Close Close
Popular Financial Topics Discover relevant content from across the suite of ALM legal publications From the Industry More content from ThinkAdvisor and select sponsors Investment Advisor Issue Gallery Read digital editions of Investment Advisor Magazine Tax Facts Get clear, current, and reliable answers to pressing tax questions
Luminaries Awards

Retirement Planning > Saving for Retirement

Americans Wrong on Half of Basic Finance Questions: TIAA

Your article was successfully shared with the contacts you provided.

What You Need to Know

  • Respondents answered just 37% of questions about financial risk and uncertainty correctly, on average.
  • The survey found one in three respondents couldn’t cope with an unexpected $2,000 expense within a month’s time.
  • Financial challenges and lack of financial literacy are much more prevalent in the Black and Hispanic communities.

Lack of Basic Financial Knowhow Hurting Americans: TIAAOne in five U.S. adults say they can’t pay their bills in full and on time in a typical month, and one in three wouldn’t be able to cope with an unexpected $2,000 expense within a month’s time.

These were among the findings of the fifth annual Personal Finance Index, released Monday by the TIAA Institute and the Global Financial Literacy Excellence Center at the George Washington University School of Business.

This year’s P-Fin Index was based on a survey completed online in January by a sample of 3,035 U.S. adults.

The results indicate that many American adults are challenged to make appropriate financial decisions because of poor financial literacy.  Survey respondents answered only half of P-Fin Index questions correctly, on average, down two percentage points from the previous survey.

Twenty percent correctly answered only one-quarter or less of the index questions.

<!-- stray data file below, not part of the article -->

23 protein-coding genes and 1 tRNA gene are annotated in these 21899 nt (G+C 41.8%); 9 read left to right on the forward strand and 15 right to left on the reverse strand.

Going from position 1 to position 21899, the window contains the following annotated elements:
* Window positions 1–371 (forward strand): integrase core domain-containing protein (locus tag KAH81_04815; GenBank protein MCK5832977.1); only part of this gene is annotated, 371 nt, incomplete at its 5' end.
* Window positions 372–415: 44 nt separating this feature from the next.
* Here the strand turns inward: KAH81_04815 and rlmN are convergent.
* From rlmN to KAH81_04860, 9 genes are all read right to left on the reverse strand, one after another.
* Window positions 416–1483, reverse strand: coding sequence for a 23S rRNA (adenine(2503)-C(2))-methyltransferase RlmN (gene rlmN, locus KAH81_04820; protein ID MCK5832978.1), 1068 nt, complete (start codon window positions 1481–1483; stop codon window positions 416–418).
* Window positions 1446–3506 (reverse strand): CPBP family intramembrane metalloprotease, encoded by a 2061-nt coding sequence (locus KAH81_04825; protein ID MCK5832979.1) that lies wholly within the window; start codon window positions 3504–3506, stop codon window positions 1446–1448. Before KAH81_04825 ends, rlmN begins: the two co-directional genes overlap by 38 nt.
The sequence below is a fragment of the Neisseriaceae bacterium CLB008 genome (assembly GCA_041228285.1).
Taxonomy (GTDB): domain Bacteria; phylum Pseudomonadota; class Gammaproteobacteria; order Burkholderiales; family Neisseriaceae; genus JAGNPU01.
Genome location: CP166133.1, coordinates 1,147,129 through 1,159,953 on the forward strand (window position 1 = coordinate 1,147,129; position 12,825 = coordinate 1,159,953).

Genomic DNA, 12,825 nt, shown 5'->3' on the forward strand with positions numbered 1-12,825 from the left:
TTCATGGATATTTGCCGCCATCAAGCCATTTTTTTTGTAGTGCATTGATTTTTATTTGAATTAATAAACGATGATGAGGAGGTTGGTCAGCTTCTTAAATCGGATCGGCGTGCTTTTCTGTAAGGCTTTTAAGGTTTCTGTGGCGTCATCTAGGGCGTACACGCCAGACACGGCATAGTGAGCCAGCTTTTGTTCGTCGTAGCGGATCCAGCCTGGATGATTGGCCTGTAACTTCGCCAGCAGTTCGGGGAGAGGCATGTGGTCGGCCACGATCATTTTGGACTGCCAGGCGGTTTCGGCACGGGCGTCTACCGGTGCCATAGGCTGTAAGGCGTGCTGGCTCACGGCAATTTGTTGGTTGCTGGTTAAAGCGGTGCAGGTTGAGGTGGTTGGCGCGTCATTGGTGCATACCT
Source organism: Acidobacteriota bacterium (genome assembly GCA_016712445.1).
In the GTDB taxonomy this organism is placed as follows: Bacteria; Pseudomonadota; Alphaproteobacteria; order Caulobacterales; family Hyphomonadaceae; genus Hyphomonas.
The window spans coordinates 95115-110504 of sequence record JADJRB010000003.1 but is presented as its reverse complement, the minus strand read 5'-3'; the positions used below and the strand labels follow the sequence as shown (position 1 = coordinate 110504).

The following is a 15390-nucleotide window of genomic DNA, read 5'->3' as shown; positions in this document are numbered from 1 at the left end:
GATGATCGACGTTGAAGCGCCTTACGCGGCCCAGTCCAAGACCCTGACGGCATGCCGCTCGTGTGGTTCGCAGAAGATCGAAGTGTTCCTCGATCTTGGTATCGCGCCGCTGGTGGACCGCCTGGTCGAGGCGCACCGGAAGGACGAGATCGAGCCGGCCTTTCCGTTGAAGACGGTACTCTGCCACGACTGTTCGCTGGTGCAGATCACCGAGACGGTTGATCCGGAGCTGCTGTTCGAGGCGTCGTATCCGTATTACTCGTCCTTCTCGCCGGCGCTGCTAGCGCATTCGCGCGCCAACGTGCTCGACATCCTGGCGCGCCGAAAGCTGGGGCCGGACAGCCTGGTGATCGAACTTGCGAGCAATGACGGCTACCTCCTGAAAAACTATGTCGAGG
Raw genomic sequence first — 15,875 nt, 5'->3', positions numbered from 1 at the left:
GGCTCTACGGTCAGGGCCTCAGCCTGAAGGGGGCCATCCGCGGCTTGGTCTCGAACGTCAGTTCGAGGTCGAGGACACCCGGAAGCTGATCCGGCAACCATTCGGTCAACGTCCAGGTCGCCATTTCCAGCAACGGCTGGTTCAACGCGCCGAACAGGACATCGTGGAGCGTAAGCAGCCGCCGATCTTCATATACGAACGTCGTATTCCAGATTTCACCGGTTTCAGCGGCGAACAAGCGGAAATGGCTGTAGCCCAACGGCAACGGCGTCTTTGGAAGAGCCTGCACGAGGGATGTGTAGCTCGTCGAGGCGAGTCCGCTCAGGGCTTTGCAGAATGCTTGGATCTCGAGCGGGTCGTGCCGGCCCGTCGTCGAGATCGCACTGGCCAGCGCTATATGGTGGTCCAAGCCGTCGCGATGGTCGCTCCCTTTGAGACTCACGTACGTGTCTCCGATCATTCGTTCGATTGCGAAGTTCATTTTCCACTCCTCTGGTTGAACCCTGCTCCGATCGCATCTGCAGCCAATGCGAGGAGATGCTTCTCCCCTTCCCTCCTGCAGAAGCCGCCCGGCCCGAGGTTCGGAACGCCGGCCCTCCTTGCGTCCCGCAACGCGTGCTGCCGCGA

Financial literacy is lowest in the area of comprehending risk and uncertainty — a particularly serious problem in the current economic environment. Respondents answered just 37% of questions on the topic correctly, on average.

“This year’s Personal Finance Index reveals the precarious financial situations of many Americans, which have been exacerbated by the COVID-19 pandemic,” TIAA Institute senior economist Paul Yakoboski said in a statement. 

“But we have also seen Americans become increasingly motivated since the onset of COVID to improve their personal finances. Now is the time to focus on enhancing financial literacy as we look forward to life post-COVID.”

Issues Impacting People of Color

The P-Fin Index shows that financial challenges and lower levels of financial literacy are much more prevalent among the Black and Hispanic communities, which face structural inequities and long-standing institutional biases.

Black and Hispanic respondents each correctly answered about 40% of P-Fin Index questions correctly, on average, compared with 55% of white respondents.

Thirty-two percent of respondents in these two groups said they find it hard to make ends meet in a typical month, compared with 18% of white Americans. 

And 56% of Black Americans and 53% of Hispanics lack non-retirement savings sufficient to cover one month’s living expenses, versus 35% of white Americans. 

“Our data shows a direct link between financial literacy and financial well-being, and demonstrates how knowledge can help better position Americans against adverse economic conditions,” Annamaria Lusardi, university professor and academic director of GFLEC, said in the statement. 

“Just as we need to address institutional barriers, we must also break down barriers to financial well-being as part of the recovery path from COVID-19, and that includes greater access to financial literacy.”

P-Fin Index Questions

The P-Fin Index is designed to measure overall personal finance knowledge and analyze knowledge across areas of personal finance. It also identifies how financial literacy contributes to financial wellness. 

The index consists of 28 questions spanning eight functional areas:

  • Earning: determinants of wages and take-home pay.
  • Consuming: budgets and managing spending.
  • Saving: factors that maximize accumulations.
  • Investing: investment types, risk and return.
  • Borrowing/managing debt: relationship between loan features and repayments.
  • Insuring: types of coverage and how insurance works.
  • Comprehending risk: understanding uncertain financial outcomes.
  • Go-to information sources: recognizing appropriate sources and advice.


© 2024 ALM Global, LLC, All Rights Reserved. Request academic re-use from All other uses, submit a request to [email protected]. For more information visit Asset & Logo Licensing.